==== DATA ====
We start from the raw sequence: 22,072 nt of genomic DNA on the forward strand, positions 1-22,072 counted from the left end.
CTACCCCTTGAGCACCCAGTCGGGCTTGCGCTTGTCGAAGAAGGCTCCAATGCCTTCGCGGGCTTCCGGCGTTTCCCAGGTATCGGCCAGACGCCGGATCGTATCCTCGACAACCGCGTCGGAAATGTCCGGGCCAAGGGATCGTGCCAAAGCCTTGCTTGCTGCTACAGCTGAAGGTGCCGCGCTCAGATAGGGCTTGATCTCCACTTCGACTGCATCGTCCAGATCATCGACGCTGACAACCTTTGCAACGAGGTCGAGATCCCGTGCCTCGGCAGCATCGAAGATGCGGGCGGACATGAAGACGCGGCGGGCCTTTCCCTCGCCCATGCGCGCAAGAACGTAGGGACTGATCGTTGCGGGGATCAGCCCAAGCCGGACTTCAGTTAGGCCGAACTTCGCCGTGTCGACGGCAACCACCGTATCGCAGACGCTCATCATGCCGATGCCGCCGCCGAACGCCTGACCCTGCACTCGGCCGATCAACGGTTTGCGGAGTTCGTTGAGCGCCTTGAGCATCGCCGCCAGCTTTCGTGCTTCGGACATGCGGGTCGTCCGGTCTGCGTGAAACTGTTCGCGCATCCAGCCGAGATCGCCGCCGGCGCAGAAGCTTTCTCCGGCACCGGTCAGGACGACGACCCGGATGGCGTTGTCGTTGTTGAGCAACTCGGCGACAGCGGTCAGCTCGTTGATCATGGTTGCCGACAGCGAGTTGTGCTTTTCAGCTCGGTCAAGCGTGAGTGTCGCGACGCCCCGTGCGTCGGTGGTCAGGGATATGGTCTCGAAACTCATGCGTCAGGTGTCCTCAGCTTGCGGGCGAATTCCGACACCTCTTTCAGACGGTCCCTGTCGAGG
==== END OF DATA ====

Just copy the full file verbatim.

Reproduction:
We start from the raw sequence: 22,072 nt of genomic DNA on the forward strand, positions 1-22,072 counted from the left end.
CTACCCCTTGAGCACCCAGTCGGGCTTGCGCTTGTCGAAGAAGGCTCCAATGCCTTCGCGGGCTTCCGGCGTTTCCCAGGTATCGGCCAGACGCCGGATCGTATCCTCGACAACCGCGTCGGAAATGTCCGGGCCAAGGGATCGTGCCAAAGCCTTGCTTGCTGCTACAGCTGAAGGTGCCGCGCTCAGATAGGGCTTGATCTCCACTTCGACTGCATCGTCCAGATCATCGACGCTGACAACCTTTGCAACGAGGTCGAGATCCCGTGCCTCGGCAGCATCGAAGATGCGGGCGGACATGAAGACGCGGCGGGCCTTTCCCTCGCCCATGCGCGCAAGAACGTAGGGACTGATCGTTGCGGGGATCAGCCCAAGCCGGACTTCAGTTAGGCCGAACTTCGCCGTGTCGACGGCAACCACCGTATCGCAGACGCTCATCATGCCGATGCCGCCGCCGAACGCCTGACCCTGCACTCGGCCGATCAACGGTTTGCGGAGTTCGTTGAGCGCCTTGAGCATCGCCGCCAGCTTTCGTGCTTCGGACATGCGGGTCGTCCGGTCTGCGTGAAACTGTTCGCGCATCCAGCCGAGATCGCCGCCGGCGCAGAAGCTTTCTCCGGCACCGGTCAGGACGACGACCCGGATGGCGTTGTCGTTGTTGAGCAACTCGGCGACAGCGGTCAGCTCGTTGATCATGGTTGCCGACAGCGAGTTGTGCTTTTCAGCTCGGTCAAGCGTGAGTGTCGCGACGCCCCGTGCGTCGGTGGTCAGGGATATGGTCTCGAAACTCATGCGTCAGGTGTCCTCAGCTTGCGGGCGAATTCCGACACCTCTTTCAGACGGTCCCTGTCGAGG